Wonder why it’s correct to say Larry’s and Ray’s assessments, not Larry and Ray’s assessments? I raised a similar question in a previous post—I asked “Is it Ray and Marcia’s pick or Ray’s and Marcia’s pick?”—and I just realized that I failed to follow up with an answer. Here you go.

Larry’s and Ray’s assessments (double apostrophe-s) is correct above because Larry and Ray made separate assessments. If they had collaborated on a single assessment, they would share a single apostrophe-s: Larry and Ray’s assessment.

For a fuller discussion, complete with a mnemonic involving apostrophes as hair dryers, see Mignon Fogarty (Grammar Girl)’s article “Compound Possession,” in which she says, “I think one reason many people don’t know the answer to that question is that they don’t know that it’s called compound possession when there are two people involved. Therefore, it’s hard to look up the answer because you don’t know what to search for … Compound possession is also called joint possession.”

You never know when this question will come up at a party.

Sign Up!

Want to play Tighten This! every week? Want a shot of fun while building your concise-writing skills with word-loving friends? Want to edify your inner editor? Subscribe to my blog under the heading “Sign Up!” (above right or, on a mobile device, all the way at the bottom). Then, each time I publish a post, you’ll receive an email.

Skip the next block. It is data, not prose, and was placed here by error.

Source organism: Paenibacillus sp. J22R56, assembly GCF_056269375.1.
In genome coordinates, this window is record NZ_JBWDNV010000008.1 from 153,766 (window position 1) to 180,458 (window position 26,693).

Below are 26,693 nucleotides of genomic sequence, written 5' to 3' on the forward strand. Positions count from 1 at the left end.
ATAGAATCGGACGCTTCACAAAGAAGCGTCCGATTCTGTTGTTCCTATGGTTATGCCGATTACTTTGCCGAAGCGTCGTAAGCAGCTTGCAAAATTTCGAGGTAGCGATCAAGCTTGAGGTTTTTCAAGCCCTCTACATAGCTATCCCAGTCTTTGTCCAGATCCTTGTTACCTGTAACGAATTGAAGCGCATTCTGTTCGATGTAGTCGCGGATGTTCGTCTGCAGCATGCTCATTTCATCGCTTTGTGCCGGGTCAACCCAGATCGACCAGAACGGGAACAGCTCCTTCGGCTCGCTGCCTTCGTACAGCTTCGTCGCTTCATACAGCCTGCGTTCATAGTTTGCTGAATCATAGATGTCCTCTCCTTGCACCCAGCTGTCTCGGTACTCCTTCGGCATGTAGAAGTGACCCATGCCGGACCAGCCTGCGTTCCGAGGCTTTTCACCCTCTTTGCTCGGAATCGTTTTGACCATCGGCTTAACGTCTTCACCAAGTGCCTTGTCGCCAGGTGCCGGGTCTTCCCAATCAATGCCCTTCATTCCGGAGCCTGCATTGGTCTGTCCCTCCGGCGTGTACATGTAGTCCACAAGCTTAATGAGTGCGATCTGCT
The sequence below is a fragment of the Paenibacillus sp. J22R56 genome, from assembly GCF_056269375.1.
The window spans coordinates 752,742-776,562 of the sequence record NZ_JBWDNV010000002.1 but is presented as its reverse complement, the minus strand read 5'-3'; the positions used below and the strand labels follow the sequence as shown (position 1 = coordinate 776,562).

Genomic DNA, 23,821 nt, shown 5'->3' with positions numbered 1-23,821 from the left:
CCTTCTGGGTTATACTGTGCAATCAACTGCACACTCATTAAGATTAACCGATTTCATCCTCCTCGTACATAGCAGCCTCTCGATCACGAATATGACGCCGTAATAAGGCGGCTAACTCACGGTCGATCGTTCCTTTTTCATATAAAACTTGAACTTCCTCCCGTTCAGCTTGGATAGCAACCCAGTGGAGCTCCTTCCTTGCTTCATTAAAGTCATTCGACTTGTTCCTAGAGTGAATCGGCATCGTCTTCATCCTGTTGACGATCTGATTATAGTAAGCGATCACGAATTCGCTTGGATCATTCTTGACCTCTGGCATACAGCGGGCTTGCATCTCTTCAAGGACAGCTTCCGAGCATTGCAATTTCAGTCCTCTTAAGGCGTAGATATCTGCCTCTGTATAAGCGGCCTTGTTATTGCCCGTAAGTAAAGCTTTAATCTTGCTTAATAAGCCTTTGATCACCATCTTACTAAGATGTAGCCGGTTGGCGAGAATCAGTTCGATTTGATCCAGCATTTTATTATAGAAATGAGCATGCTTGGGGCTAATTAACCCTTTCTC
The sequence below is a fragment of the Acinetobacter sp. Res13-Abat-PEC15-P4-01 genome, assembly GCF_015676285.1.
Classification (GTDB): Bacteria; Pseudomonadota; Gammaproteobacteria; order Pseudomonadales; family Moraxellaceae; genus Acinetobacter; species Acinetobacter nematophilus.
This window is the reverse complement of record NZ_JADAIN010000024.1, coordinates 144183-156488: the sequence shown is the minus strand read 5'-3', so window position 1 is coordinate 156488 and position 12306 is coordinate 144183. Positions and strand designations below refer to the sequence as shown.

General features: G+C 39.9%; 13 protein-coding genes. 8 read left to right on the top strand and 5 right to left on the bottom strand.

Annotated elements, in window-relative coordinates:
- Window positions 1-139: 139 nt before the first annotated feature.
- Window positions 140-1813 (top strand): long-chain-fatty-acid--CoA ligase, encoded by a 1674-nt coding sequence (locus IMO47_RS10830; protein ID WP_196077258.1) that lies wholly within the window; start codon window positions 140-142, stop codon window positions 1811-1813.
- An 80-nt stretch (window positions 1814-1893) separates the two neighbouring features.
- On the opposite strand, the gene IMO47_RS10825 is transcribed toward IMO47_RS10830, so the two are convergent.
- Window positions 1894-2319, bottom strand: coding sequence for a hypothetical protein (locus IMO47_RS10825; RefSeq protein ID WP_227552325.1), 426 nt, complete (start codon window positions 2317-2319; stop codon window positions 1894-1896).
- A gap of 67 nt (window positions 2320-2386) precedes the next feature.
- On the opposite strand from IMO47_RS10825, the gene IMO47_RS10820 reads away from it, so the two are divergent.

Again, Challenge Sentence 16

The St. Louis County Police Department was involved in an officer-involved shooting involving a black person.

Your revision: _______________________ [Assume that we’re following AP style, which suggests both black person and African-American as acceptable terms. Scroll to the bottom and put your revision in a comment by Friday, Sept. 25.]


Psst: If you’re on Twitter, please click this tweet to share the joy of writing (and the joy of Word Up!) with fellow word lovers.

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Index of Challenge Sentences

31 thoughts on “Tighten This! Challenge Sentence 16 [game]

  1. A St Louis County police officer was connected to a shooting involving a black person.

  2. An officer from the St Louis County Police Department was involved in a shooting.

    (I don’t think it’s necessary to mention skin colour — it should have no bearing on the fact that an officer was involved in a shooting.)

  3. The St. Louis County Police Department was involved in an officer-involved shooting involving a black person.

    A police officer from the St. Louis County Police Department shot an African-American.

  4. A Black person was shot by an officer from the St.Louis County Police Department.

    An officer of St.Louis County Police Department was involved in shooting a black person.

    An officer of St.Louis County Police Department shot a black person.

    A St.Louis County Police officer shot a black person.

  5. Sorry, can I change my sentence? I didn’t realise it was ‘person’, not ‘man’ – the shameful fact that shooting black men by officers is an all too common occurrence.

  6. Interesting how many people assumed that the African American was shot. I was assuming the officer was from the same department – even that is an assumption… Would be interesting if the officer wasn’t from the St. Louis county department…these make you really understand how thinks get twisted.

  7. Pingback: Tighten This! Challenge Sentence 17 [game] - Writing.RocksWriting.Rocks